Climate crisis incurs $16m per hour in extreme damage

A study reveals extensive financial losses of approximately $2.8 trillion from extreme weather damage due to the climate crisis, impacting around 1.2 billion people between 2000 and 2019

The climate crisis is taking an enormous financial toll, estimated at $16 million (£13m) per hour due to extreme weather events.

Financial analysts Rebecca Newman and Ilan Noy conducted a study, reported in Nature Communications, to gauge the economic impact of climate change.

They compared the financial consequences of extreme weather events from the past two decades with their present-day impacts.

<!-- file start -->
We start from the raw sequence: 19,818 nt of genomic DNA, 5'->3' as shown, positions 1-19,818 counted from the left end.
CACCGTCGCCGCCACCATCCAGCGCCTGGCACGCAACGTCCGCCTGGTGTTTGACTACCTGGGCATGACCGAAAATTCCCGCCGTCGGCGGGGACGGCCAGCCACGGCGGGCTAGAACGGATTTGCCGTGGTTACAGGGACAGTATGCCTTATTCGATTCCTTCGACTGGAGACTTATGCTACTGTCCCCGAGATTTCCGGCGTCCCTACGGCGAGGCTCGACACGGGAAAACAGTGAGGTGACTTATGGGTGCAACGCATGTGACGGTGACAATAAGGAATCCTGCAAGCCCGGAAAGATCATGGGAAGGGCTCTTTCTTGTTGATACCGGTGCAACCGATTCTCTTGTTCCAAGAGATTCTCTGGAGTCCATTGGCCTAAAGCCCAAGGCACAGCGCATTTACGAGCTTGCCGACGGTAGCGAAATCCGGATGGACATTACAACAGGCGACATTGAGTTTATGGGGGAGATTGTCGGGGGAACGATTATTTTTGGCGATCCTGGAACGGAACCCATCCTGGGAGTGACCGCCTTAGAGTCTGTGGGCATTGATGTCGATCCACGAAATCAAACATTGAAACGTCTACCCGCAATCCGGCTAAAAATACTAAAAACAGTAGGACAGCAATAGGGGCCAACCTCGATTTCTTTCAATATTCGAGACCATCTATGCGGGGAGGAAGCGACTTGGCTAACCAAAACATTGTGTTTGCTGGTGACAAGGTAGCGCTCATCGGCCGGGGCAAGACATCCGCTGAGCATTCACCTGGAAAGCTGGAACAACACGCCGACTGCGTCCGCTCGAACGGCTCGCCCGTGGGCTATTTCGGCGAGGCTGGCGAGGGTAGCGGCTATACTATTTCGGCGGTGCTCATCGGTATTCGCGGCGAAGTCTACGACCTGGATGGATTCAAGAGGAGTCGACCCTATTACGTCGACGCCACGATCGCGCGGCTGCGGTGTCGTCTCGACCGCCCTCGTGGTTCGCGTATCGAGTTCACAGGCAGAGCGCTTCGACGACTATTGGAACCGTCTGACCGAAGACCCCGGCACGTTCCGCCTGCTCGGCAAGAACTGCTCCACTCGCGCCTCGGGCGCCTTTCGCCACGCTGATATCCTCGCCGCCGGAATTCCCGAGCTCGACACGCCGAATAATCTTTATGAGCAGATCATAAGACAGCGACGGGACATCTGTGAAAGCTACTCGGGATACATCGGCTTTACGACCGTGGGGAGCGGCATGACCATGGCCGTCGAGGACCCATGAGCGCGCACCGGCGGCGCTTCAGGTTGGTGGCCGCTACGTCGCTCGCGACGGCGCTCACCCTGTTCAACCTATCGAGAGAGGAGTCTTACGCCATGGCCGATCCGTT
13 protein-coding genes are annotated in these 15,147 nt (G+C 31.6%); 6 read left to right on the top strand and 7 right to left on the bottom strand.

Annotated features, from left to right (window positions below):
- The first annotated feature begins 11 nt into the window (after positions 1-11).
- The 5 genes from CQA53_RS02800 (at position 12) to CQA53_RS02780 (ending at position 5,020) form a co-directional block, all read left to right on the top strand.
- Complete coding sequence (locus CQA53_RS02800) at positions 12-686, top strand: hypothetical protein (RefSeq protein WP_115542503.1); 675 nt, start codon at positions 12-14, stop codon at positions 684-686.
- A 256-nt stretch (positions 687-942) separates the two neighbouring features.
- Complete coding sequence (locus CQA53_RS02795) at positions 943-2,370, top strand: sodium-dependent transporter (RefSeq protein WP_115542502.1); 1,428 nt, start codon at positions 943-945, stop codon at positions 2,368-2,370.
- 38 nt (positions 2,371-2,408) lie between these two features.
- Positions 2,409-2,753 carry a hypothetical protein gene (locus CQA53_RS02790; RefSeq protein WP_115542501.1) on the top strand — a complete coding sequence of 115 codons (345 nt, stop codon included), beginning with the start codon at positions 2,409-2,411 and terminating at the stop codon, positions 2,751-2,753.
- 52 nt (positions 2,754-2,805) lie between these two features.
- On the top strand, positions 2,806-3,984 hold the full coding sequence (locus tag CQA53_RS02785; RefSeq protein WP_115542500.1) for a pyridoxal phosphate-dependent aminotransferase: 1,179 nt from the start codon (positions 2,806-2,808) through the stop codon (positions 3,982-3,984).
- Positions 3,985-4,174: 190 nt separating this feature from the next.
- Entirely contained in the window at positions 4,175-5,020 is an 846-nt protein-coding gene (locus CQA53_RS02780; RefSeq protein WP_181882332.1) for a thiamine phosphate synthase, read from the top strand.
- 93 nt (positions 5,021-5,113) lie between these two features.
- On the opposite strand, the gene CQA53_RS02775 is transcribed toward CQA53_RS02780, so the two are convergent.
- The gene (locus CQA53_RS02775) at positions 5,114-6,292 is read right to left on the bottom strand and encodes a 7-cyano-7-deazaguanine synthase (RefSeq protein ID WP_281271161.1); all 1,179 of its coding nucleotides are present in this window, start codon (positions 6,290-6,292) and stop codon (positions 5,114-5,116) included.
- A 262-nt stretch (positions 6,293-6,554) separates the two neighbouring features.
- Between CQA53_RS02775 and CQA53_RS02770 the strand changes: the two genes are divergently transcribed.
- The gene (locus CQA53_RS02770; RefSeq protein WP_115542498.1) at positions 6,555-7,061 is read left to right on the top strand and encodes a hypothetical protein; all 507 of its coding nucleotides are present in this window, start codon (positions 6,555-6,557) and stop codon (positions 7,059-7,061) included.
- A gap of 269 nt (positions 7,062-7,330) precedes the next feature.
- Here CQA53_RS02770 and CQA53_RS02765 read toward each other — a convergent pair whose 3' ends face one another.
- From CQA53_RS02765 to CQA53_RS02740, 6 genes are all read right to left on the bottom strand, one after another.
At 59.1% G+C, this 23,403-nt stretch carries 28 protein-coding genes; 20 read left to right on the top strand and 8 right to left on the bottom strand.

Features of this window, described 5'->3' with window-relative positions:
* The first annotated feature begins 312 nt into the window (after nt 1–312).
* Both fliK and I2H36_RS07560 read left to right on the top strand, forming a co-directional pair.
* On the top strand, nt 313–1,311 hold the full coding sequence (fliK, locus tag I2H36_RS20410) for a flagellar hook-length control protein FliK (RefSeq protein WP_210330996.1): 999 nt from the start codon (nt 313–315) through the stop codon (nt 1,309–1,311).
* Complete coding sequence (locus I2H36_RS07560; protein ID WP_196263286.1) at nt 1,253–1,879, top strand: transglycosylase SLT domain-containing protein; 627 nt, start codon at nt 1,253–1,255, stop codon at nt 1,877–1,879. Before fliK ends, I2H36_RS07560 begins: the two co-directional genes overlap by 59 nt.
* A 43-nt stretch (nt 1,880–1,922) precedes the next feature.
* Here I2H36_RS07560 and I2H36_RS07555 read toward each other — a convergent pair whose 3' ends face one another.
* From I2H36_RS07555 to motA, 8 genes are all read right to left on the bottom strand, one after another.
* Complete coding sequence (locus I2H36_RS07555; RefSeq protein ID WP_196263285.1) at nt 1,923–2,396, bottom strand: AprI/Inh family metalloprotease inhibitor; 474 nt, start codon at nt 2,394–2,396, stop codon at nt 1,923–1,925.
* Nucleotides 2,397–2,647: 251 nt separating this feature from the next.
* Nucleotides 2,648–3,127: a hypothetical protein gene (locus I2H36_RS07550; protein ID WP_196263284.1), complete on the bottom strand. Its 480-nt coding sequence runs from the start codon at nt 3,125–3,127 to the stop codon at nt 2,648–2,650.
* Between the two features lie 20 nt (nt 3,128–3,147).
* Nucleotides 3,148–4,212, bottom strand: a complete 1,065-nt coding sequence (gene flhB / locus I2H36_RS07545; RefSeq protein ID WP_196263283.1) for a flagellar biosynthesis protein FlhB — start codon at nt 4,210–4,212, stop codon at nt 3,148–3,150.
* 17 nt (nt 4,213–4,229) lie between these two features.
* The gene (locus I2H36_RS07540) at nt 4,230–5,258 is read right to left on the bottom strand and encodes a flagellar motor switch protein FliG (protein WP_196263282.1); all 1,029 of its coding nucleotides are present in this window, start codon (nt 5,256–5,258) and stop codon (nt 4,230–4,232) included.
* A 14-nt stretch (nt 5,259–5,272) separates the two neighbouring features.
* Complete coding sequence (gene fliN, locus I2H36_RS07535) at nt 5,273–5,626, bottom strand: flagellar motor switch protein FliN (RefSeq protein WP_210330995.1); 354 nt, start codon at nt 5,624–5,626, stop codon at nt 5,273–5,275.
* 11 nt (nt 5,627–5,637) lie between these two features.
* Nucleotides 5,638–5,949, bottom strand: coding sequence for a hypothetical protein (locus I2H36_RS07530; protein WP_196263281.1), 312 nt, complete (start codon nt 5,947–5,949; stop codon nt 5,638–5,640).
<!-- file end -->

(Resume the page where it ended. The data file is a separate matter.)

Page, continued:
Their findings reveal that between 2000 and 2019, average annual losses of $140 billion (£113bn) were attributed to extreme weather events associated with climate change.

The study also emphasised the human aspect of the climate crisis, estimating that approximately 1.2 billion people were adversely affected by climate change during the same period.

The researchers also noted that their estimates may underestimate the true extent of the problem, primarily due to a lack of comprehensive data on numerous extreme events in low income countries.

Additionally, their calculations did not encompass indirect costs such as land degradation and the consequences of rising sea levels.

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